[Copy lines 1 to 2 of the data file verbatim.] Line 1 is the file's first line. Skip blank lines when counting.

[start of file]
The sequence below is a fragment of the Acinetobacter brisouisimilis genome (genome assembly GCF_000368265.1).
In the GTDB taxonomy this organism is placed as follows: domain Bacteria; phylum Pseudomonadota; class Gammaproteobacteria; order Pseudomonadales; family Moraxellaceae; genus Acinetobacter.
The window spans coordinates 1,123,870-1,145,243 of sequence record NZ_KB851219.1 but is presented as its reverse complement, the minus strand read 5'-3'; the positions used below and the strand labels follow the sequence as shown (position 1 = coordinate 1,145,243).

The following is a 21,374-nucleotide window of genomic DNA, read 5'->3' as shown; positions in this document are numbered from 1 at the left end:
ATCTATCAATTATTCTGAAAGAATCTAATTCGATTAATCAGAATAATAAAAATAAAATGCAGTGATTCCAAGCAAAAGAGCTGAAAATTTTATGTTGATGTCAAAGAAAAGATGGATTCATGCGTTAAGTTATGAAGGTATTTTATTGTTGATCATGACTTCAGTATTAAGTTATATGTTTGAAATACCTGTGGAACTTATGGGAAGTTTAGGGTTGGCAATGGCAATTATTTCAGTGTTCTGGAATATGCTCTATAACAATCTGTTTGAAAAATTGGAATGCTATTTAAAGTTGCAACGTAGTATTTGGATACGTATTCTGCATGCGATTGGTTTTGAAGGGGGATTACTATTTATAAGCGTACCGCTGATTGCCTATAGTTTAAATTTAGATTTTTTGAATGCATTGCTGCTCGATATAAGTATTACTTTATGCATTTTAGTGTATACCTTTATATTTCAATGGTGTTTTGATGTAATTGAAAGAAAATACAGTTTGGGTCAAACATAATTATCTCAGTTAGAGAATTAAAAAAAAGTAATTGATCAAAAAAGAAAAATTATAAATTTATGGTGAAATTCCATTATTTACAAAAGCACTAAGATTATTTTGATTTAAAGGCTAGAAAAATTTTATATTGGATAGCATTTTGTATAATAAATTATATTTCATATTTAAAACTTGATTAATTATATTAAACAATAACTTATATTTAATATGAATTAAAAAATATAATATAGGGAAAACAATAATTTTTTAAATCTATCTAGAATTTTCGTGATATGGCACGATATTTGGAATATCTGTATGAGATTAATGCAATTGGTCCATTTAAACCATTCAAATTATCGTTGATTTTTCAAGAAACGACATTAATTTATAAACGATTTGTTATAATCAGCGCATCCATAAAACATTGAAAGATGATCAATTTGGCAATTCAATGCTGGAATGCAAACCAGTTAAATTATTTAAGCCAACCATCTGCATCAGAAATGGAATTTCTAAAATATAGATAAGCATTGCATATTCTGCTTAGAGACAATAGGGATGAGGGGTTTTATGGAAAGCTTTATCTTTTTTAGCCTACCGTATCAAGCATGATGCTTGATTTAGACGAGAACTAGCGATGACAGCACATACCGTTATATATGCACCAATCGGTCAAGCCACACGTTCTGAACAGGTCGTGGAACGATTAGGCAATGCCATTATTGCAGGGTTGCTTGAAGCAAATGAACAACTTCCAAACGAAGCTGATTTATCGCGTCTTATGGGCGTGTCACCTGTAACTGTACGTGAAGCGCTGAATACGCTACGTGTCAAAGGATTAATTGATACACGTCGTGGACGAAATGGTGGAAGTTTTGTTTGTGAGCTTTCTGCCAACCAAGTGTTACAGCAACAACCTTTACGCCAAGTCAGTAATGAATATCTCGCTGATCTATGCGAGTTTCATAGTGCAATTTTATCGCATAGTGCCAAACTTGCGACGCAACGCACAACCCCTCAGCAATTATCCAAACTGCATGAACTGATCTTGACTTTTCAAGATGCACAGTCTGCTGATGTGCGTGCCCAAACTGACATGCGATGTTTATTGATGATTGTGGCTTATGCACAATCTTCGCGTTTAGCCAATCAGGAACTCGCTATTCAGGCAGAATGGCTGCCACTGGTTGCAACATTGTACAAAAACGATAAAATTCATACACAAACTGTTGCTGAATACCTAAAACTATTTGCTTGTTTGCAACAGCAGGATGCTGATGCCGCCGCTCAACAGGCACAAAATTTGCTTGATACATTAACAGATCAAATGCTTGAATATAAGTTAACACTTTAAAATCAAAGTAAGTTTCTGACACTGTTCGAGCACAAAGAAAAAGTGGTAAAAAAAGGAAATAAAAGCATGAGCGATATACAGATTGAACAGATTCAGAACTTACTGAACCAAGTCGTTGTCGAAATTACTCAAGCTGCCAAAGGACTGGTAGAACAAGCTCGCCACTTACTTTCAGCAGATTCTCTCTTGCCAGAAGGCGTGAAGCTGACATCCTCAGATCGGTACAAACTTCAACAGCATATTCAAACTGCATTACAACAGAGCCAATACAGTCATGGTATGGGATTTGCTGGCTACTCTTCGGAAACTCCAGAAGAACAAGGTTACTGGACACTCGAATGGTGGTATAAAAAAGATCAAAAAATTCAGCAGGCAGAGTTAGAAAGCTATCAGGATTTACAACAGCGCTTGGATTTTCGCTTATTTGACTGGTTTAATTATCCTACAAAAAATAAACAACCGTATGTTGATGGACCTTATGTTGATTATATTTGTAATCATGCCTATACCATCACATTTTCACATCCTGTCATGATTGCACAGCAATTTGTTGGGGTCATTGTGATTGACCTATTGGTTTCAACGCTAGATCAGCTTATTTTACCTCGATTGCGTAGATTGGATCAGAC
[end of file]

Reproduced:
The sequence below is a fragment of the Acinetobacter brisouisimilis genome (genome assembly GCF_000368265.1).
In the GTDB taxonomy this organism is placed as follows: domain Bacteria; phylum Pseudomonadota; class Gammaproteobacteria; order Pseudomonadales; family Moraxellaceae; genus Acinetobacter.